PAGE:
In So Well Remembered, James Hilton produced a gem whose plot, characters, insight, optimism, and humor more than atone for the sentimental drivel of his more famous novels.

I hope you’ll like So Well Remembered as much as I do.

© 2015 Linda Gorton Aragoni

Cass Timberlane: A Novel of Husbands and Wives is really two books represented respectively by the title and subtitle.

In the main story, Cass Timberland, 41, an intellectually astute and emotionally dense Minnesota judge falls for a young girl with “fine ankles and a clear voice” who testifies in a negligence case.

Cass Timberlane: A Novel of Husbands and Wives
by Sinclair Lewis

Random House, 1945. 390 pages.  1945 bestseller # 5. My Grade: B-.

When Jenny loses her job, Cass persuades her to marry him.

Without a job to go to, Jenny is bored. Cass encourages Jenny to go out with his buddy Bradd, whom he knows to be a womanizer.

What happens is predictable to everyone except Cass.

Cass is a hoot. He can recognize the stupidity of things he does when other people do them. What he doesn’t see is that dumb is dumb no matter who does it.

Sinclair Lewis sketches other characters — especially those in the other marriages —well enough to make them individuals, but not well enough to make them interesting. They add nothing to the main plot.

However, many of Lewis’s individual sentences are delightful. For example, Juliet Zago takes out a library book on “Freud’s translations from the original four-letter words.”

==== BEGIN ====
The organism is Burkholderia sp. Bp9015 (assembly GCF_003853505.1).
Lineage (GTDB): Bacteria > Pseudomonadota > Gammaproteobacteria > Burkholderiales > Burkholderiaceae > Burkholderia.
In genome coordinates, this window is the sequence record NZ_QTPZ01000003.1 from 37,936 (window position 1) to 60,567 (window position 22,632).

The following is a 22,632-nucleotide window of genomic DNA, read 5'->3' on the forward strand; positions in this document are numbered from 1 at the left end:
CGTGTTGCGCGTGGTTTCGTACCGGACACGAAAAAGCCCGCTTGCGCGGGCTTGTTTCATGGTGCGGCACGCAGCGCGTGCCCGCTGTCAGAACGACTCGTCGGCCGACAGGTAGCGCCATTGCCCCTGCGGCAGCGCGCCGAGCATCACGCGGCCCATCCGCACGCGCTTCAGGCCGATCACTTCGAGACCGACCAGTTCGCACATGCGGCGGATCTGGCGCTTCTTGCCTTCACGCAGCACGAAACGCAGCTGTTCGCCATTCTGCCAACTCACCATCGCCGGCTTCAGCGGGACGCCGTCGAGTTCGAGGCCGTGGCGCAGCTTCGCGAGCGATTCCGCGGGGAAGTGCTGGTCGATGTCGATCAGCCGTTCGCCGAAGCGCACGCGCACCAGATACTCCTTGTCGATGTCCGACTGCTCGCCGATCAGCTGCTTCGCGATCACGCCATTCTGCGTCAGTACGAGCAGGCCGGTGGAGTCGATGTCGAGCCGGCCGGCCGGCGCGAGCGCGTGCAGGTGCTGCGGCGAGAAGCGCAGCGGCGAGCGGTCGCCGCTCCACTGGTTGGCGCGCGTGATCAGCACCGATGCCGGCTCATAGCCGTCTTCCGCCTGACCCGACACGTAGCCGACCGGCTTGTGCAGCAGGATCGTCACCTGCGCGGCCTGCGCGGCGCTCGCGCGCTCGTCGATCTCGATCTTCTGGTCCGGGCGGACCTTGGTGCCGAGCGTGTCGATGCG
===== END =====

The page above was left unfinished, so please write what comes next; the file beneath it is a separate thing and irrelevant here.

If you can be content with such small pleasures, you may enjoy Cass Timberlane.

As a novel, Cass Timberlane is a dud.


© 2015 Linda Gorton Aragoni


In The White Tower, James Ramsey Ullman turns several familiar themes inside out and upside down.

The result is World War II adventure story that appeals even to sedentary readers like me.

The White Tower  by James Ramsey Ullman

Lippincott, 1945. 479 pages. 1945 bestseller # 4. My grade: B+.

Spine art for The White Tower shows mountansand rocksHit by shrapnel during a bombing raid, Martin Ordway’s plane goes down in the Swiss Alps near a village where he spent his student vacations.

While friends arrange to slip him out of the country, Martin poses as a tourist. He organizes a group to climb the village side of Weissturm, the White Tower, which has never been scaled.

Besides Martin, the group includes an aging British geologist, a depressed French writer, an arthritic Alpine guide, an Austrian woman separated from her Nazi husband, and a German solider who is also a renowned mountain climber.